Reserves of platinum were appropriated for military use during World War I, and its high cost led manufacturers to cease production of commercial platinum paper by the 1930s. As photographers became more engaged in social concerns, documentation and realism, the process fell into disuse. It was not until the early 1960s when Irving Penn, then a successful photographer for Vogue magazine, began to experiment with the long-forgotten technique and took the first steps toward its revival. A meticulous craftsman, Penn was delighted by the luminous prints and lavish tonal range he could achieve using platinum and began to make new photographs with this process in the 1970s. Penn and many of the other contemporary artists on view including Thomas Shillea and Jennette Williams followed Strand’s example, using platinum not for idealized pictures, but to capture nuances of modern experience.”

Press release from The Philadelphia Museum of Art website

.

.

Paul Strand, American, 1890 – 1976
‘City Hall Park, New York’

1915
Platinum print, Sheet: 13 7/8 x 7 3/4 inches (35.2 x 19.7 cm)
Philadelphia Museum of Art, Gift of the artist, 1972.

.

.

Paul Strand, American, 1890 – 1976
‘Man in a Derby, New York’
1916
Platinum print, Image: 12 13/16 x 9 15/16 inches (32.5 x 25.2 cm)
Mat: 22 11/16 x 19 7/16 inches (57.6 x 49.4 cm)
Philadelphia Museum of Art, The Paul Strand Retrospective Collection, 1915-1975, gift of the estate of Paul Strand, 1980.

.

.

Alvin Langdon Coburn, British (born United States), 1882 – 1966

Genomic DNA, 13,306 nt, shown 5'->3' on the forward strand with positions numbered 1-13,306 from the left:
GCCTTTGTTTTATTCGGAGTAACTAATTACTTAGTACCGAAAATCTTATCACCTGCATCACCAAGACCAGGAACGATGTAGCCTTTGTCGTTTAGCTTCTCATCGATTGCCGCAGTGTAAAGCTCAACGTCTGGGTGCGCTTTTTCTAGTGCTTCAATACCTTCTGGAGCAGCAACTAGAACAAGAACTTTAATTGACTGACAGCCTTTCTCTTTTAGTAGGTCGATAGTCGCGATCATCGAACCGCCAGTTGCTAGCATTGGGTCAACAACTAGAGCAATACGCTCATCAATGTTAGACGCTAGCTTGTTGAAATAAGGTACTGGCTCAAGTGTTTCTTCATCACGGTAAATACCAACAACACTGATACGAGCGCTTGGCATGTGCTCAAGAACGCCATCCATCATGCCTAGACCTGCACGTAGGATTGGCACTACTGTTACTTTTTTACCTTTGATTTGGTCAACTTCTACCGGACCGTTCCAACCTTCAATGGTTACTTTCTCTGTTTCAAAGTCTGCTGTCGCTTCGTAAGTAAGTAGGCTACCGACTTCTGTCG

‘George Seeley’
c. 1902-3
Platinum print, Image and sheet: 11 x 8 9/16 inches (27.9 x 21.7 cm)
Philadelphia Museum of Art, Purchased with the Lola Downin Peck Fund, the Alice Newton Osborn Fund, and with funds contributed by The Judith Rothschild Foundation in honor of the 125th Anniversary of the Museum, 2002.

.

.

Frederick H. Evans, British, 1853 – 1943
‘Kelmscott Manor: Attics’
1896
Platinum print, Sheet: 6 1/16 x 7 7/8 inches (15.4 x 20.0 cm)
Mount: 6 3/4 x 8 3/16 inches (17.1 x 20.8 cm)
Philadelphia Museum of Art, Gift of the artist, 1932.

.

.

Paul Strand (American, 1890 – 1976)
‘Wall Street’
1915
Photograph taken in New York, New York, United States
Platinum print, 9 15/16 x 12 5/8 inches
Philadelphia Museum of Art, The Paul Strand Retrospective Collection, 1915-1975, gift of the estate of Paul Strand, 1980.

.

.

Philadelphia Museum of Art
26th Street and the Benjamin Franklin Parkway
Philadelphia, PA 19130

Opening hours:
Tuesday through Sunday: 10am – 5pm

The Philadelphia Museum of Art website

Bookmark and Share


1 Response to “Exhibition: ‘The Platinum Process: Photographs from the Nineteenth to the Twenty-First Century’ at Philadelphia Museum of Art”


  1. September 19, 2011 at 8:06 pm

    great blog. thank you for this all: :) max


Leave a Reply

Fill in your details below or click an icon to log in:

WordPress.com Logo

You are commenting using your WordPress.com account. Log Out / Change )

Twitter picture

You are commenting using your Twitter account. Log Out / Change )

Facebook photo

You are commenting using your Facebook account. Log Out / Change )

Google+ photo

You are commenting using your Google+ account. Log Out / Change )

Connecting to %s


Join 1,143 other followers

Follow Art_Blart on Twitter
Art Blart on Pinterest

For photographic services in Australia, Art Blart highly recommends CPL Digital (03) 8376 8376 cpldigital.com.au/

Marcus Bunyan black and white archive: ‘The Songs of Eternity’ 1994

Recent Posts

Lastest tweets

Dr Marcus Bunyan

Dr Marcus Bunyan is an Australian artist and writer. His work explores the boundaries of identity and place. He writes the Art Blart blog which reviews exhibitions in Melbourne, Australia and posts exhibitions from around the world. He has a Dr of Philosophy from RMIT University, Melbourne and is currently studying a Master of Art Curatorship at The University of Melbourne.

May 2010
M T W T F S S
« Apr   Jun »
 12
3456789
10111213141516
17181920212223
24252627282930
31  

Archives

Categories


Follow

Get every new post delivered to your Inbox.

Join 1,143 other followers

%d bloggers like this: